One of the clearest passages that relates the primeval battle at Creation to the Exodus is Isa. 51:9-10:

Awake, awake, put on strength, O arm of the LORD; awake, as in days of old, the generations of long ago. Was it not thou that didst cut Rahab in pieces, that didst pierce the dragon? 10 Was it not thou that didst dry up the sea, the waters of the great deep; that didst make the depths of the sea a way for the redeemed to pass over?

As Mowinckel noted, in the various manifestations of this motif, Pharaoh/Egypt seems to be cast as Rahab, the Dragon, the agent of Chaos in opposing Yahweh’s salvific works (liberating Israel). We also note that the plagues sent against Egypt line up quite well with the days of Creation — i.e., there are the plagues that have to do with water, with land, with the air, with darkness,  and with destruction of life (instead of creation). In the end, the waters are parted so that dry land appears, but then close down again to crush the Egyptians (Rahab). The Israelites (Adam and Eve) are placed in the Promised Land (eventually).

Last, but certainly not least, we should mention the role of Moses as Yahweh, dividing the waters. Exodus 7:1 alludes to this when God declares to Moses: “See, I have made thee a god to Pharaoh: and Aaron thy brother shall be thy prophet.” Moses was placed in the position of Yahweh in this story. Philo, at the turn of the era, understood this very literally and wrote that Moses “was named God and king of the entire nation.”3 At Qumran, 4Q374 2 ii relates Exo. 7:1 to the story of Moses’ transfiguration after seeing God on Sinai. It seems to be suggesting that Moses’ resultant shining face was evidence of his deification. Crispin Fletcher-Louis suggests that Moses, with his shining face, is fulfilling the priestly blessing of Aaron expressed in Num. 6:25 — “The LORD make his face shine upon thee, and be gracious unto thee.” Moses’ face, Fletcher-Louis argues, is to the Israelites as if it were the Lord’s face shining upon them.4  In the Exodus story, Moses speaks to Pharaoh through Aaron (his prophet). Moses performs great wonders, including the parting of the Red Sea, just as Yahweh parted the great waters at Creation.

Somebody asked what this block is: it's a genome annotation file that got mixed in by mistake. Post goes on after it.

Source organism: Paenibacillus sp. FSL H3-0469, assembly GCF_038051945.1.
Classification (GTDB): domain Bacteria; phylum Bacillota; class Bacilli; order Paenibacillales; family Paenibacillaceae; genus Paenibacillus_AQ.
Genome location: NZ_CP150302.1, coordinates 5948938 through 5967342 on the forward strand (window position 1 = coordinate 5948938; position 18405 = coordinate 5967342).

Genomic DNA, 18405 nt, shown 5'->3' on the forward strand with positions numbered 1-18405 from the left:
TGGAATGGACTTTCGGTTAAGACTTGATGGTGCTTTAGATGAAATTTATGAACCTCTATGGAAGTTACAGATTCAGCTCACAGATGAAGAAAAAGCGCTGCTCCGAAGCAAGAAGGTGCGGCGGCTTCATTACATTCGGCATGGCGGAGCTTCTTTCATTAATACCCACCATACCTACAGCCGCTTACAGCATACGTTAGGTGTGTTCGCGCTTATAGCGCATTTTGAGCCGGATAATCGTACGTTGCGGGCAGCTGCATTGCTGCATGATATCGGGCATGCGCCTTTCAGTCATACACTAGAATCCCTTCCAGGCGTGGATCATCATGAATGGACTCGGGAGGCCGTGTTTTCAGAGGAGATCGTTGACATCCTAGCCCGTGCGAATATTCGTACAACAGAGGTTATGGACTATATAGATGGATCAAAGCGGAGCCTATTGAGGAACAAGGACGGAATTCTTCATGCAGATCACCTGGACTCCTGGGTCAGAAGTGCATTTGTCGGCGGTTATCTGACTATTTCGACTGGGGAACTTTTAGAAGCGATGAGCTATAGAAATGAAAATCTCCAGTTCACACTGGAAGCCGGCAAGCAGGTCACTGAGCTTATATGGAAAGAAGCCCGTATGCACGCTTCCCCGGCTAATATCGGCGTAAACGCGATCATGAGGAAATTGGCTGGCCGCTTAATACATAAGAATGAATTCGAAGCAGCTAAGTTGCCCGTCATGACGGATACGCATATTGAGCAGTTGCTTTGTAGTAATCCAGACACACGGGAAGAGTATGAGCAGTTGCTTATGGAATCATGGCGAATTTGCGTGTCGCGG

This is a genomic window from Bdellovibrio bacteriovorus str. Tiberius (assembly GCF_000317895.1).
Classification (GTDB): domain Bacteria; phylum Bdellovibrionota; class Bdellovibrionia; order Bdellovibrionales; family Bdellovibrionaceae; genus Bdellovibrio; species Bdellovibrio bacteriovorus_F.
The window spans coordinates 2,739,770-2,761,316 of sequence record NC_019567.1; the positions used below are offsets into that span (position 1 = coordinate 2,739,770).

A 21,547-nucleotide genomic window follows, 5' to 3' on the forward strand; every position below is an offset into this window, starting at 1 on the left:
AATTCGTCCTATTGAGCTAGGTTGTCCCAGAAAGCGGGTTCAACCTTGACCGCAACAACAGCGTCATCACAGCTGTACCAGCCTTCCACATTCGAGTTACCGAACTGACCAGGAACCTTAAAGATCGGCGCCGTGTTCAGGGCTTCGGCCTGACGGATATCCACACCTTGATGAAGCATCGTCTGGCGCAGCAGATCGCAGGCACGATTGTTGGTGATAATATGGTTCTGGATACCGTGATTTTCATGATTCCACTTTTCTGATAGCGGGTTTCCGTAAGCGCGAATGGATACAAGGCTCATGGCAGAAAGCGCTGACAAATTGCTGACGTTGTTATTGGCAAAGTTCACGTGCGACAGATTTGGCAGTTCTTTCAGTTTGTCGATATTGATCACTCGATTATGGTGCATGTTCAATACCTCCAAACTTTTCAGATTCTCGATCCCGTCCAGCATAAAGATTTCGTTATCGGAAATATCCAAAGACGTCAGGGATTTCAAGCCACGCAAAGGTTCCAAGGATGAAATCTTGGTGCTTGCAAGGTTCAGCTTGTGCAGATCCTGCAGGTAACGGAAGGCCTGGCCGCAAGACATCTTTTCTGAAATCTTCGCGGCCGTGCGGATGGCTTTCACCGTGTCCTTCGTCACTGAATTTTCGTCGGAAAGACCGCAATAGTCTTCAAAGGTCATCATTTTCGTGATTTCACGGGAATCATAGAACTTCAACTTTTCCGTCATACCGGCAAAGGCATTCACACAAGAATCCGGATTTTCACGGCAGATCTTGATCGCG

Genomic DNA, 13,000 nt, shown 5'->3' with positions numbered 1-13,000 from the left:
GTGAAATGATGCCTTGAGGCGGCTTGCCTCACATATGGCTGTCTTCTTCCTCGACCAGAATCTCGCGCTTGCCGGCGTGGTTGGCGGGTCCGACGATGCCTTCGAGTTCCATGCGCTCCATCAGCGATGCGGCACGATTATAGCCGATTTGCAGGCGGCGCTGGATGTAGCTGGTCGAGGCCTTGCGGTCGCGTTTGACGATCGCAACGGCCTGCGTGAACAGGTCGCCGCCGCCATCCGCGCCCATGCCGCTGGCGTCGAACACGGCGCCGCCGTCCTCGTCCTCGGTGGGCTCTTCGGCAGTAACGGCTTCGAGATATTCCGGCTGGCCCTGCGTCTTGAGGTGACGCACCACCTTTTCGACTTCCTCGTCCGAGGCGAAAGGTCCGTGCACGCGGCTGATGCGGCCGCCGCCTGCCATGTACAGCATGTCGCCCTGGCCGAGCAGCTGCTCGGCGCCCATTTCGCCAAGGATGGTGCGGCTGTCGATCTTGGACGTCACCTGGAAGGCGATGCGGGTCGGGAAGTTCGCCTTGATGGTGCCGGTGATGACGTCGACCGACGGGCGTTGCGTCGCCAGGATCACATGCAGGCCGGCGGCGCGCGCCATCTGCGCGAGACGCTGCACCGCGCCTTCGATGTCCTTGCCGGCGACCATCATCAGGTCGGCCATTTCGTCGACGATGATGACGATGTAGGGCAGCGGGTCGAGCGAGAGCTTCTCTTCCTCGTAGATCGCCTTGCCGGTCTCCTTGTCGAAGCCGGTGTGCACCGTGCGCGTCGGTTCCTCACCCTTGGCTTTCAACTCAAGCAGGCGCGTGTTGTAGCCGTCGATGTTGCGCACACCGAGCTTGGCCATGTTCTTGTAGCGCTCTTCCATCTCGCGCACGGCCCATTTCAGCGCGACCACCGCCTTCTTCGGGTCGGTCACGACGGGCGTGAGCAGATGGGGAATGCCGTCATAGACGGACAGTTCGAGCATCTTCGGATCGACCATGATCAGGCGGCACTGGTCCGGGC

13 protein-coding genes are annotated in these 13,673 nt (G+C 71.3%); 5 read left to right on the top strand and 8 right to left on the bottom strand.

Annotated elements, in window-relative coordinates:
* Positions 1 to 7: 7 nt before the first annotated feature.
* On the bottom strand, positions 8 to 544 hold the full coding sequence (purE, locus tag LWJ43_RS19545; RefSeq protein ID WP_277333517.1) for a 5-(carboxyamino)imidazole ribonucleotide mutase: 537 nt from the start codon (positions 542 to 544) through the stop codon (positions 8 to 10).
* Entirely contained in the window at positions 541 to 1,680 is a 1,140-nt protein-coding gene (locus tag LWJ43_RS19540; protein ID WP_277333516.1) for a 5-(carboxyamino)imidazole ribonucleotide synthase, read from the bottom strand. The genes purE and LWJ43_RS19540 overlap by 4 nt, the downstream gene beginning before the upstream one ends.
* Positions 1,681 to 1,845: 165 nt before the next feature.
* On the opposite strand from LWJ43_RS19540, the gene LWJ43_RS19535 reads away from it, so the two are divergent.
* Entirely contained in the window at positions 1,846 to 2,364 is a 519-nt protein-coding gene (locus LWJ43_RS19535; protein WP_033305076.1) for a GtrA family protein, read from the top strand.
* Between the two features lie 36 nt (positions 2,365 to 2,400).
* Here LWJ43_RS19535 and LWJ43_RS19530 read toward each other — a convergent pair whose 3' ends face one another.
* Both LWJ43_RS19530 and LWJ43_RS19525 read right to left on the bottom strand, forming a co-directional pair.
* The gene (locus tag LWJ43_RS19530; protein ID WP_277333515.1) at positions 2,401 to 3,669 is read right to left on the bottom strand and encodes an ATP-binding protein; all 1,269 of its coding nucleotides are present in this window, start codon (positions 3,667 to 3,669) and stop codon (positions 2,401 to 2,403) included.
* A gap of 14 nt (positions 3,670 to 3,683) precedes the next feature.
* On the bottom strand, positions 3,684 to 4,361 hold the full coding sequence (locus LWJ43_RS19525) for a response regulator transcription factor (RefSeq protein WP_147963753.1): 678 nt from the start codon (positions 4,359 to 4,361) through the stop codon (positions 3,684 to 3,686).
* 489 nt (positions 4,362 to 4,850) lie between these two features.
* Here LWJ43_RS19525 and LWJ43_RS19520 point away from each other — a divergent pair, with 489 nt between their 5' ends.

This Creation story is fundamental to the oldest sections of the Hebrew Bible and can be seen repeated over and over — in the Flood story, the Exodus, the Psalms, Isaiah, Job, many of the minor prophets, and elsewhere. Keep that in mind and you will find many fun and insightful parallels that will help you understand your reading better. God’s work of Creation is the first work of Salvation and that theme is repeated over and over again in the history of Israel.

  1. Mowinckel, The Psalms in Israel’s Worship, Vol. 1, 143
  2. See Ibid., 154ff.
  3. Philo, Life of Moses 1:158
  4. Crispin Fletcher-Louis, “Some Reflections on Angelomorphic Humanity Texts among the Dead Sea Scrolls,” in Dead Sea Discoveries, vol. 7, no. 3 (2000), 298